Within three months, anxiety gnawed at Elizabeth daily as she sat cloistered in her family’s house in Bel Air, Maryland.

It didn’t help matters that her brother, Billy, a high school senior and a constant thorn in her side, was cloistered with her.

She felt like she was suffocating.

One night in early May, feeling shutdown and unable to bring herself to tell her parents about her true condition, Elizabeth reached out to her family physician for help.

Dr. Johnson had been Elizabeth’s doctor for a number of years and, being from a small town, Elizabeth had grown up and gone to school with Dr. Johnson’s son Evan. In fact, back in high school, Evan had asked Elizabeth out once. Not interested, Elizabeth had declined Evan’s advances and did not give this a second thought.

Dr. Johnson’s practice had recently been acquired by a Virginia-based hospital system, Medwell, so when Elizabeth called the office, she was first patched through to Medwell’s receptionist/scheduling service. Within 30 minutes, an online Telehealth consult had been arranged for her to speak directly with Dr. Johnson.

Due to the pandemic, Dr. Johnson called from the office in her home. The doctor was kind. She was practiced.

“So can you tell me what’s going on?” she said.

Elizabeth took a deep breath. She tried to fight what was happening. But she could not. Tears started streaming down her face.

“It’s just… It’s just…” she managed to stammer.

The doctor waited patiently. “It’s okay,” she said. “Just take your time.”

Elizabeth took a deep breath. “It’s like I can’t manage my own mind anymore. It’s nonstop. It won’t turn off…”

More tears streamed down her face.

Patiently, with compassion, the doctor walked Elizabeth through what she might be experiencing. The doctor recommended a follow-up with Medwell’s psychology department.

“Okay,” Elizabeth said, some semblance of relief passing through her.

Unbeknownst to Dr. Johnson, her office door had not been completely closed. During the telehealth call, Evan stopped by his mother’s office to ask her a question. Before knocking he overheard Elizabeth talking and decided to listen in.

PART TWO: BETRAYAL

As Elizabeth was finding the courage to open up to Dr. Johnson about her psychological condition, Evan was recording her with his smartphone through a crack in the doorway.

Spurred by who knows what — his attraction to her, his irritation at being rejected, the idleness of the COVID quarantine — it really didn’t matter. Evan posted his recording of Elizabeth to his Instagram feed.

#CantManageMyMind, #CrazyGirl, #HelpMeDoctorImBeautiful is just some of what followed.

Elizabeth and Evan were both well-liked and very well connected on social media. The posts, shares and reactions that followed Evan’s digital betrayal numbered in the hundreds. Each one of them a knife into the already troubled soul of Elizabeth Cunningham.

By noon of the following day, her well-connected father unleashed the dogs of war.

Rand Davis, the risk manager for the Medwell Health System, a 15-hospital health care company based in Alexandria, Virginia was just finishing lunch when he got a call from the company’s general counsel, Emily Vittorio.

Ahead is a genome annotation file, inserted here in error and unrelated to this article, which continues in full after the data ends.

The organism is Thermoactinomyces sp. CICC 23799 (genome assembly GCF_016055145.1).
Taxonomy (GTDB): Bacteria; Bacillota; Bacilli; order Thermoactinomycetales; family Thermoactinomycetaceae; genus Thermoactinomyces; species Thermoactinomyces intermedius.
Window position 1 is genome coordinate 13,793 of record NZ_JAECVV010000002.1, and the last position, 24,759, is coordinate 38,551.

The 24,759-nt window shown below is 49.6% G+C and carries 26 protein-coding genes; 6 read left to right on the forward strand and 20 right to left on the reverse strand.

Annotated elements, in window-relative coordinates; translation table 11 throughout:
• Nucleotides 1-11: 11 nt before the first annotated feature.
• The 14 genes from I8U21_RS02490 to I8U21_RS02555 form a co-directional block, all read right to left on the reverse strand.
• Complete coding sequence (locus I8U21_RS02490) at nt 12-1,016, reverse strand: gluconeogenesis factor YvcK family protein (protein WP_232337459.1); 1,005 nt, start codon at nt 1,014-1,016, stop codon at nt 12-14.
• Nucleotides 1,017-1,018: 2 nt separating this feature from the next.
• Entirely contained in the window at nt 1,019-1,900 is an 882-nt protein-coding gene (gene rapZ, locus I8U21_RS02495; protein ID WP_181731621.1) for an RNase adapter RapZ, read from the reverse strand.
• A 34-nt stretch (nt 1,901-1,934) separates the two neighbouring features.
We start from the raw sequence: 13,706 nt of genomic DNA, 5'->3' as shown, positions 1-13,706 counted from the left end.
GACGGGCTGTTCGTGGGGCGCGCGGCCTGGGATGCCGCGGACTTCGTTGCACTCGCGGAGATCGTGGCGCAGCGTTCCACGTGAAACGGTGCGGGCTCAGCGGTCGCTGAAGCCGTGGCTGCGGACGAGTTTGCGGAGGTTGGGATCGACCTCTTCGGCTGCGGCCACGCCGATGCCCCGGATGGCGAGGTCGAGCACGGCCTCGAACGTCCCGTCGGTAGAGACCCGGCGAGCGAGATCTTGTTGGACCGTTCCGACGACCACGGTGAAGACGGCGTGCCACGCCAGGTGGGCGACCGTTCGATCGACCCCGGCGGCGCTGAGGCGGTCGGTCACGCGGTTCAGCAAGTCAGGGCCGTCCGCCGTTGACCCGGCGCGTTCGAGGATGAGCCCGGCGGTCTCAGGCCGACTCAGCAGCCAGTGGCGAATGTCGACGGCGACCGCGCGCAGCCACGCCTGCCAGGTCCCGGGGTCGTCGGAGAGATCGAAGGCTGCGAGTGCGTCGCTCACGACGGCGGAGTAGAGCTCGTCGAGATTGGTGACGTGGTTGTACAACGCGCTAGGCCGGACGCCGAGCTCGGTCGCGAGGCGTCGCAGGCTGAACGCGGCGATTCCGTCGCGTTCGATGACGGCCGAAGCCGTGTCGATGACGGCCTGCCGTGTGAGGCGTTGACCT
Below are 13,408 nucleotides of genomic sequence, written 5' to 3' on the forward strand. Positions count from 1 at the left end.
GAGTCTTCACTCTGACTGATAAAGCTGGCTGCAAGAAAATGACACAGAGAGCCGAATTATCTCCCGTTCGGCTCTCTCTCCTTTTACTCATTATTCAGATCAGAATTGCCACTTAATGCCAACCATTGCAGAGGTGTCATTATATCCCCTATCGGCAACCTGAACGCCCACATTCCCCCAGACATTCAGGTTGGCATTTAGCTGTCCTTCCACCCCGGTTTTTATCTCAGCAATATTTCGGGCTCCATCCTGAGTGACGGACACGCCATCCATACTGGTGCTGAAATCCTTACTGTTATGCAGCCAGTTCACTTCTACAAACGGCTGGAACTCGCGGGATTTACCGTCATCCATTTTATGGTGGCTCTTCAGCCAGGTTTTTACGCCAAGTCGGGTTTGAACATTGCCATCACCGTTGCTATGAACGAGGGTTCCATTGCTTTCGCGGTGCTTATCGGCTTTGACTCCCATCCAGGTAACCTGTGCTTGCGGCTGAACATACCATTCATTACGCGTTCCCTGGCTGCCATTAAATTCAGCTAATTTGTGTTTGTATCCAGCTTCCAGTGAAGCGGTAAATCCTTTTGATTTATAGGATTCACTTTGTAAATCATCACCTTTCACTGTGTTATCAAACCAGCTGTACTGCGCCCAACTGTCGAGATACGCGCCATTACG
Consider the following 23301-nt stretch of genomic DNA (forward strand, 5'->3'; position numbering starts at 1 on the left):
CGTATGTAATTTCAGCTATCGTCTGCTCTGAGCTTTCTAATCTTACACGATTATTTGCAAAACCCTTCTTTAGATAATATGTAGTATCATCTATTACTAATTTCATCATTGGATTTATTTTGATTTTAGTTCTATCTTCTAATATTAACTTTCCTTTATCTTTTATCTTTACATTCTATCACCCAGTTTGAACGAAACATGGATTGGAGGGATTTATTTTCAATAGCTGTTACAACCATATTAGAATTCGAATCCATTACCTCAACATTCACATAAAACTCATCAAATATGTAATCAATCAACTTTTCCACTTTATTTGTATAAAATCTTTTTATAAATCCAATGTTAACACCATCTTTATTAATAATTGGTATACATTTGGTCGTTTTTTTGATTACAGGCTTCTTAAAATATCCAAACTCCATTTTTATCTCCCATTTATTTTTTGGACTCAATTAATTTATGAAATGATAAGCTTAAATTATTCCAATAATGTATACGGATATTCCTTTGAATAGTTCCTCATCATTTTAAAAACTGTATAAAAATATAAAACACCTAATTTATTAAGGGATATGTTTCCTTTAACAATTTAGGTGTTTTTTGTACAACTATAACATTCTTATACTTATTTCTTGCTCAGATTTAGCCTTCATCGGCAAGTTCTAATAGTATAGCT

“Yes?” Rand said. He and Emily were accustomed to being quick and blunt with each other. They didn’t have time for much else.

“I just picked up a notice of intent to sue from a personal injury attorney in Bel Air, Maryland. It seems his daughter was in a teleconference with one of our docs. She was experiencing anxiety, the daughter that is. The doctor’s son recorded the call and posted it to social media.”

“Great. Thanks, kid,” Rand said.

“His attorneys want to initiate a discovery dialogue on Monday,” Emily said.

It was Thursday. Rand’s dreams of slipping onto his fishing boat over the weekend evaporated, just like that. He closed his eyes and tilted his face up to the heavens.

Wasn’t it enough that he and the other members of the C-suite fought tooth and nail to keep thousands of people safe and treat them during the COVID-crisis?

He’d watched the explosion in the use of telemedicine with a mixture of awe and alarm. On the one hand, they were saving lives. On the other hand, they were opening themselves to exposures under the Health Insurance Portability and Accountability Act. He just knew it.

He and his colleagues tried to do the right thing. But what they were doing, overwhelmed as they were, was simply not enough.

PART THREE: FALLING DOMINOES

Within the space of two weeks, the torture suffered by Elizabeth Cunningham grew into a class action against Medwell.

In addition to the violation of her privacy, the investigation by Mr. Cunningham’s attorneys revealed the following:

Medwell’s telemedicine component, as needed and well-intended as it was, lacked a viable informed consent protocol.

The consultation with Elizabeth, and as it turned out, hundreds of additional patients in Maryland, Pennsylvania and West Virginia, violated telemedicine regulations in all three states.

Numerous practitioners in the system took part in teleconferences with patients in states in which they were not credentialed to provide that service.